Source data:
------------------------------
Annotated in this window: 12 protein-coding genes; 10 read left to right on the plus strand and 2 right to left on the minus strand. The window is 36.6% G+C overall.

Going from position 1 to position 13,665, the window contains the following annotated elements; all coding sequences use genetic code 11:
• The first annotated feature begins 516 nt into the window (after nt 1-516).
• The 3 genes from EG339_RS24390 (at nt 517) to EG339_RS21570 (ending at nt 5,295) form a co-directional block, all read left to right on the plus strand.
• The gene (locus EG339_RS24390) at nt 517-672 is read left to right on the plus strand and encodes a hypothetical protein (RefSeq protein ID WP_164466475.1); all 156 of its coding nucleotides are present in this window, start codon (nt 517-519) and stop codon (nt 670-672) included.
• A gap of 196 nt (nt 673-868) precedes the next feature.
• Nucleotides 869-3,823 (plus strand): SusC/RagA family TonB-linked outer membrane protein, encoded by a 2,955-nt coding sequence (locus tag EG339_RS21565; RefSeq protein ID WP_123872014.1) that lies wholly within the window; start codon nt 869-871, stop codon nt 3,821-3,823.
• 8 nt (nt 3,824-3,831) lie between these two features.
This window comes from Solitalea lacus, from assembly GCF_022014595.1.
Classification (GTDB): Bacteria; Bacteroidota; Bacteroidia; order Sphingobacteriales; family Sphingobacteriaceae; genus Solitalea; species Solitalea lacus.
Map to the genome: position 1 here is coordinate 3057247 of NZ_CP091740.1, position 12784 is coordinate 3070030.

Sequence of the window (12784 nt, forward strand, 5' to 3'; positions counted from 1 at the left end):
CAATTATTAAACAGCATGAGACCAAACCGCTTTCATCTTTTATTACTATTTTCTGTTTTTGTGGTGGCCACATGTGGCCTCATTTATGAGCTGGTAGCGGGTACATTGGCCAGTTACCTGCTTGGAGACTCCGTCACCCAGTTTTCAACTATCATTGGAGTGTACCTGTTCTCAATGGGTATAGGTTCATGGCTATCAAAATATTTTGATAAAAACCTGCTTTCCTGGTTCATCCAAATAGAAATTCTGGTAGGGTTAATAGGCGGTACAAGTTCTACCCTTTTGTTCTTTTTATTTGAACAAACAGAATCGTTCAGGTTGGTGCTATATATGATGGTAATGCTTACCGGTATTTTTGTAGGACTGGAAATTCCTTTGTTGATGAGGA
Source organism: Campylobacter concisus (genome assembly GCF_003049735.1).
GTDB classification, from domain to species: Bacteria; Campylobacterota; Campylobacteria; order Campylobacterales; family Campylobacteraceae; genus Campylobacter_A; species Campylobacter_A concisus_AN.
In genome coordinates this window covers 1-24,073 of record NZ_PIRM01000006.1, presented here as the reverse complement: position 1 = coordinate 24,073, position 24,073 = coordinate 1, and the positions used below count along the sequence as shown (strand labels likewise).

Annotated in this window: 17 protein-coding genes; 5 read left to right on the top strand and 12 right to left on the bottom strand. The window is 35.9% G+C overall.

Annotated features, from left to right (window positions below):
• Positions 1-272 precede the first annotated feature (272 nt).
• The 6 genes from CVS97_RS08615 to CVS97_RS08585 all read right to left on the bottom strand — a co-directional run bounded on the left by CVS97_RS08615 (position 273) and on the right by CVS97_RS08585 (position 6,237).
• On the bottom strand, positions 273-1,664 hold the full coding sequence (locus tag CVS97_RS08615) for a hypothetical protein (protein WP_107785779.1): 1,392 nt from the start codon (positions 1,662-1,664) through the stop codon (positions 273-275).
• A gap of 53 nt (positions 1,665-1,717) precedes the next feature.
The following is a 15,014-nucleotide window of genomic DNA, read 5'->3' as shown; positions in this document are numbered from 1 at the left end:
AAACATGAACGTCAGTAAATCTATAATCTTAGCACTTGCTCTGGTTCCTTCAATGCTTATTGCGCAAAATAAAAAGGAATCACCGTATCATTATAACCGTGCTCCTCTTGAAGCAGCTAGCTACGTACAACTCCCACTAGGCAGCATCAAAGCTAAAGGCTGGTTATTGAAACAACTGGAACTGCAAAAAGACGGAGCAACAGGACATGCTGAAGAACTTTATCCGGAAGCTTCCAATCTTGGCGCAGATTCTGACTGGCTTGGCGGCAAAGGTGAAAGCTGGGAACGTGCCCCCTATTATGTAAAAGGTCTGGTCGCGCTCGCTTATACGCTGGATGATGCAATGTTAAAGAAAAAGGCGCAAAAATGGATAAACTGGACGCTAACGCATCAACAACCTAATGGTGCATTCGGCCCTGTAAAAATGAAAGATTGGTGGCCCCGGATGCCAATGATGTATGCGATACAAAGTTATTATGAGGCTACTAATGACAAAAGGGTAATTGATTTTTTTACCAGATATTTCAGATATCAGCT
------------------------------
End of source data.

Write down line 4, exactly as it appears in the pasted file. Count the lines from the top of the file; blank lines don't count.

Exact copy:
• The 3 genes from EG339_RS24390 (at nt 517) to EG339_RS21570 (ending at nt 5,295) form a co-directional block, all read left to right on the plus strand.